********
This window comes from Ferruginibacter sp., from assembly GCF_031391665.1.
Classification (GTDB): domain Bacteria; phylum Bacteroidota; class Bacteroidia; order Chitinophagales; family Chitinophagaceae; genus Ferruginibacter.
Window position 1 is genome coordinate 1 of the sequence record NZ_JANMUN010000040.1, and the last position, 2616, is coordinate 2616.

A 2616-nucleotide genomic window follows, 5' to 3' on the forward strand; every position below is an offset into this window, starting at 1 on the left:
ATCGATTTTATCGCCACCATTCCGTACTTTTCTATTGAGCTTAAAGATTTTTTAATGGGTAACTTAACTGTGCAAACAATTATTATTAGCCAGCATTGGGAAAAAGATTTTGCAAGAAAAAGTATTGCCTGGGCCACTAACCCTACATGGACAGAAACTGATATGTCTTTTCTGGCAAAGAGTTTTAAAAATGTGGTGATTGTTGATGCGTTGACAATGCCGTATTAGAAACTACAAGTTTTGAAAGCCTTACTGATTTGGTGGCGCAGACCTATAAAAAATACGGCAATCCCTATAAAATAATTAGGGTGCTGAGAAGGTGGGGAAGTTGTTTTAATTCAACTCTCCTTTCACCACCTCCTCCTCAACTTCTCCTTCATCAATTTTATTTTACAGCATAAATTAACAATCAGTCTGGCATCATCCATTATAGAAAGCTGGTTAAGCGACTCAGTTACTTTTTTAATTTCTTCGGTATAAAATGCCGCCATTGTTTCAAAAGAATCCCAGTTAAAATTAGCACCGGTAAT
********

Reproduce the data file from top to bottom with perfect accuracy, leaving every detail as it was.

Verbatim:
This window comes from Ferruginibacter sp., from assembly GCF_031391665.1.
Classification (GTDB): domain Bacteria; phylum Bacteroidota; class Bacteroidia; order Chitinophagales; family Chitinophagaceae; genus Ferruginibacter.
Window position 1 is genome coordinate 1 of the sequence record NZ_JANMUN010000040.1, and the last position, 2616, is coordinate 2616.

A 2616-nucleotide genomic window follows, 5' to 3' on the forward strand; every position below is an offset into this window, starting at 1 on the left:
ATCGATTTTATCGCCACCATTCCGTACTTTTCTATTGAGCTTAAAGATTTTTTAATGGGTAACTTAACTGTGCAAACAATTATTATTAGCCAGCATTGGGAAAAAGATTTTGCAAGAAAAAGTATTGCCTGGGCCACTAACCCTACATGGACAGAAACTGATATGTCTTTTCTGGCAAAGAGTTTTAAAAATGTGGTGATTGTTGATGCGTTGACAATGCCGTATTAGAAACTACAAGTTTTGAAAGCCTTACTGATTTGGTGGCGCAGACCTATAAAAAATACGGCAATCCCTATAAAATAATTAGGGTGCTGAGAAGGTGGGGAAGTTGTTTTAATTCAACTCTCCTTTCACCACCTCCTCCTCAACTTCTCCTTCATCAATTTTATTTTACAGCATAAATTAACAATCAGTCTGGCATCATCCATTATAGAAAGCTGGTTAAGCGACTCAGTTACTTTTTTAATTTCTTCGGTATAAAATGCCGCCATTGTTTCAAAAGAATCCCAGTTAAAATTAGCACCGGTAAT